Last updated: July 2, 2021
Richard Honaker M.D.
Primary Care Physician
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Urinary tract infections, UTIs, and yeast infections are common women’s health issues. Every woman will experience one or both in a lifetime. Do you know the difference between UTI and yeast infection?
It can be difficult to tell between the two common infections affecting women. Many UTI and yeast infection symptoms can be similar. However, a UTI can be far more serious than a yeast infection if left untreated.
Important to Know the Difference Between UTI and Yeast Infection
Knowing the difference between UTI and yeast infection will allow you to get the right treatment. And you can prevent further complications caused by a UTI, according to the Mayo Clinic.
Complications of an untreated UTI are . . .
- More frequent infections
- Permanent kidney damage
- Low birth weight or premature births
If you are experiencing any symptoms of a UTI or yeast infection, you absolutely need to talk to a doctor. After all, the difference between UTI and yeast infection could be life or death.
The following will help you identify the difference between UTI and yeast infection when it counts.
UTI Causes, Symptoms, Treatment, and Prevention
Did you know that UTIs are the second most common infection? There are over eight million visits to the doctor per year due to UTIs.
Know the difference between UTI and yeast infection for better overall health, and to prevent chronic health issues down the road.
- UTI Causes: The most common cause of a UTI is an excessive amount of bacteria in the urinary tract.
- UTI Symptoms: UTI symptoms are the most challenging when it comes to the difference between UTI and yeast infection. Frequent urges to urinate, burning sensation when urinating, and dark cloudy urine are all common symptoms. If your kidneys have already been affected, you may experience fever, chills, nausea, and blood in your urine.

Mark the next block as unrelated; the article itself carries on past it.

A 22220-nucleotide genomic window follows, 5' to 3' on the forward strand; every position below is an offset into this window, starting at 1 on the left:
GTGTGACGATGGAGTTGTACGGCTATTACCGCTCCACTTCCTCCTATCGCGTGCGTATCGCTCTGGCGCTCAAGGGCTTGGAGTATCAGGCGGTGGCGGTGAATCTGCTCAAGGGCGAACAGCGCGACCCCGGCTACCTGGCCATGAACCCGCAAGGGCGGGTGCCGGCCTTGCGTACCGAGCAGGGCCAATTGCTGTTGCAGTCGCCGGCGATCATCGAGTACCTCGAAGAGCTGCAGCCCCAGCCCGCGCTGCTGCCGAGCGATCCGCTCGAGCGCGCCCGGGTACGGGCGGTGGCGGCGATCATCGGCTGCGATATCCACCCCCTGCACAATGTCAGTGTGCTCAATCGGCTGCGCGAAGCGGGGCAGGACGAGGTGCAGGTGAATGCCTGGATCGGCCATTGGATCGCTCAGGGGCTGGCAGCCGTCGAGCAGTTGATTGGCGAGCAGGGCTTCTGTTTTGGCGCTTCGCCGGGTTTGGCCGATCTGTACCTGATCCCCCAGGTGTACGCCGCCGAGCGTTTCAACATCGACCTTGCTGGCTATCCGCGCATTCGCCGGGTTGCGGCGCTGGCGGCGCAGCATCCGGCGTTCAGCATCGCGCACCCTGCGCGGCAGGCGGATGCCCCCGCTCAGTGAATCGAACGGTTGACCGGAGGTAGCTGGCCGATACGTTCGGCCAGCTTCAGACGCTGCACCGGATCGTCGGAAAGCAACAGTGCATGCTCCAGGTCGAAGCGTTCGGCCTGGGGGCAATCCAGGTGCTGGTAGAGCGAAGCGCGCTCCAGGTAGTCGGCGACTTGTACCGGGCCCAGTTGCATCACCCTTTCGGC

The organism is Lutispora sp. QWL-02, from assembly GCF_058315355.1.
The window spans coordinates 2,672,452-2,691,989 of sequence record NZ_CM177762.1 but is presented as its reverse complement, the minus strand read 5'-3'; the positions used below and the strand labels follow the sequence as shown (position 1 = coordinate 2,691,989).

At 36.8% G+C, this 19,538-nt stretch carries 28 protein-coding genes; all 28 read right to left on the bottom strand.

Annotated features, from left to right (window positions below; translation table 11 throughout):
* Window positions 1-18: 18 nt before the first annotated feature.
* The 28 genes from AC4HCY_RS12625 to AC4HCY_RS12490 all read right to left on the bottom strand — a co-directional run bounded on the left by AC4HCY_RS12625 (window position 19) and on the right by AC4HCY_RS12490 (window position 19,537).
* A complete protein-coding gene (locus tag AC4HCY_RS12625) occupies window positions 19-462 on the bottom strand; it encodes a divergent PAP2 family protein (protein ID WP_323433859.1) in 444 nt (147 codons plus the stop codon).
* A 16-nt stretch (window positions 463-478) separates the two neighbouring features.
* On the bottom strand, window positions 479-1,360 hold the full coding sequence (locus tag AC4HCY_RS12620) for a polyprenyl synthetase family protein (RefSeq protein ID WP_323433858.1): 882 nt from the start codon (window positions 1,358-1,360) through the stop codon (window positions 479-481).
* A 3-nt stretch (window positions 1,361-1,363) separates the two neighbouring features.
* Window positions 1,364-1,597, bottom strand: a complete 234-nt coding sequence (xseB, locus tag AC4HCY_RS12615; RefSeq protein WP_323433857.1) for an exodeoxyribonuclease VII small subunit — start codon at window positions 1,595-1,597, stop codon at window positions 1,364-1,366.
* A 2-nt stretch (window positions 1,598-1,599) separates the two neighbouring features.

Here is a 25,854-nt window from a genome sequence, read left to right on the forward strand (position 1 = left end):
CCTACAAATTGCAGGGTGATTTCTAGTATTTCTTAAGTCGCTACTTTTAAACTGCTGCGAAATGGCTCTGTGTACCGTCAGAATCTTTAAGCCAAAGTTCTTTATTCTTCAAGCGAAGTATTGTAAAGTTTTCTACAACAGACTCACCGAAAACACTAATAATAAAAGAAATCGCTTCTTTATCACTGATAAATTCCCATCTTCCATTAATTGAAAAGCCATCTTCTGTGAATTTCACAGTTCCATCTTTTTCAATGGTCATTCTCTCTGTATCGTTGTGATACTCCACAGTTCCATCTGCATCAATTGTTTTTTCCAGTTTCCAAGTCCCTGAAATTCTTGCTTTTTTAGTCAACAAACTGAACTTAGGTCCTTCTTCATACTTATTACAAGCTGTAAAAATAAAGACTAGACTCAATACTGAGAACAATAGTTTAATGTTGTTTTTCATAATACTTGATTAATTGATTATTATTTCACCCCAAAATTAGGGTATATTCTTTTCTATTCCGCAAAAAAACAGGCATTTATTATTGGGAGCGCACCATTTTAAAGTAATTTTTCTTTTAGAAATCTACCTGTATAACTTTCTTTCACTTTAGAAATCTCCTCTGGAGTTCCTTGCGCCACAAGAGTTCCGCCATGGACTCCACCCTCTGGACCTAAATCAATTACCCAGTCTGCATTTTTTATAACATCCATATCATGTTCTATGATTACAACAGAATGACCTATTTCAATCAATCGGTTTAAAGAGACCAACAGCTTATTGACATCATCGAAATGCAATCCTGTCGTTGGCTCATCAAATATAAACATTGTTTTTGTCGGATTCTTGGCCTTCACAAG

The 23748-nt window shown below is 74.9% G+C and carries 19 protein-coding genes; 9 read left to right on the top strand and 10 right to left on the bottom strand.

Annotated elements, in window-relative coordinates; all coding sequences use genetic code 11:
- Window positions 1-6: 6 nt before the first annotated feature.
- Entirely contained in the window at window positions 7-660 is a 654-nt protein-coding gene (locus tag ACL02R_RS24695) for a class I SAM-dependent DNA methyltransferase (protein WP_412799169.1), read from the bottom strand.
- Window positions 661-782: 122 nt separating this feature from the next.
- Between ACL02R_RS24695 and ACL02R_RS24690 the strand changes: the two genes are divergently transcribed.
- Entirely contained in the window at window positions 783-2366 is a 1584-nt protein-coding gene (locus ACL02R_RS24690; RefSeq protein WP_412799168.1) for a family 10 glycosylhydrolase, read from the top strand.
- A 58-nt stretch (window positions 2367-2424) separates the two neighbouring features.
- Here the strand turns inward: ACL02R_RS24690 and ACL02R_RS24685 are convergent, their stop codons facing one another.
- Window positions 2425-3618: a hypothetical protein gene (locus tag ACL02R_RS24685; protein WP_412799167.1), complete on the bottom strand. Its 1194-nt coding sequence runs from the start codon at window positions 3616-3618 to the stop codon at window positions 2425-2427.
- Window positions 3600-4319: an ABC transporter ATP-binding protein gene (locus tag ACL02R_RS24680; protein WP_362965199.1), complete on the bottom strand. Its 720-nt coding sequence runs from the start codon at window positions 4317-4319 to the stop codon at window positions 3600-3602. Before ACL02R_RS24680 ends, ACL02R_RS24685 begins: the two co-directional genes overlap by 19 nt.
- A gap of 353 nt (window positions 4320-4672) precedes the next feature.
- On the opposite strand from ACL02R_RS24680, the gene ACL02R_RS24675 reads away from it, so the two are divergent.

- UTI Treatment: Antibiotics are a common treatment for UTI.
- UTI Prevention: Hydration is an easy prevention factor for a UTI. It is also good to not hold your urine. If you feel the urge, take care of your bathroom business. Urinating after sex is also a recommended prevention measure. Another reason to know the difference between UTI and yeast infection
Yeast Infection Causes, Symptoms, Treatment, and Prevention
Did you know that eating yogurt could prevent yeast infections? This is due to the live cultures of lactobacillus acidophilus or probiotics. Yeast infections can also be present on other parts of your body, beside the vagina, like the mouth.
- Yeast Infection Causes: Yeast infections are commonly caused by the Candida albicans fungus, and 75 percent of women will get at least one yeast infection in a lifetime.
- Yeast Infection Symptoms: Like a UTI, you will experience painful urination if you have a yeast infection. Making it important to know the difference between UTI and yeast infection. Itchiness, burning or soreness around the vaginal area is also another common symptom. You may even have redness or swelling of the vulva.
- Yeast Infection Treatment: An over-the-counter medication or antifungal cream can treat a yeast infection. There are several other treatments as well.
- Yeast Infection Prevention: The first step to preventing a yeast infection is to alter your wardrobe choices. Wearing cotton underwear and not wearing tight-fitting jeans or pants is the next prevention tip. Another way to prevent yeast infections is to change out of those sweaty workout clothes as soon as possible.
Identify and treat the right infection in order to stay as healthy, happy, and comfortable as possible. And knowing the difference between UTI and yeast infection will help you do just that.
If you have questions about UTIs and yeast infection prevention, talk to a doctor online and get the answers you need and deserve. It is vital to treat these infections as soon as detected.
Submitted by Dr. Richard Honaker: http://www.independentmedicalexaminer.com/IME-Directory/Virginia/Dr-Richard-A-Honaker-MD.asp
Disclaimer: This article provides general information and is not intended to diagnose, treat or cure any disease or medical condition. If you require specific advice, please consult one of our medical professionals through the app. However, in case of an emergency, please call 911.
About Richard Honaker M.D.
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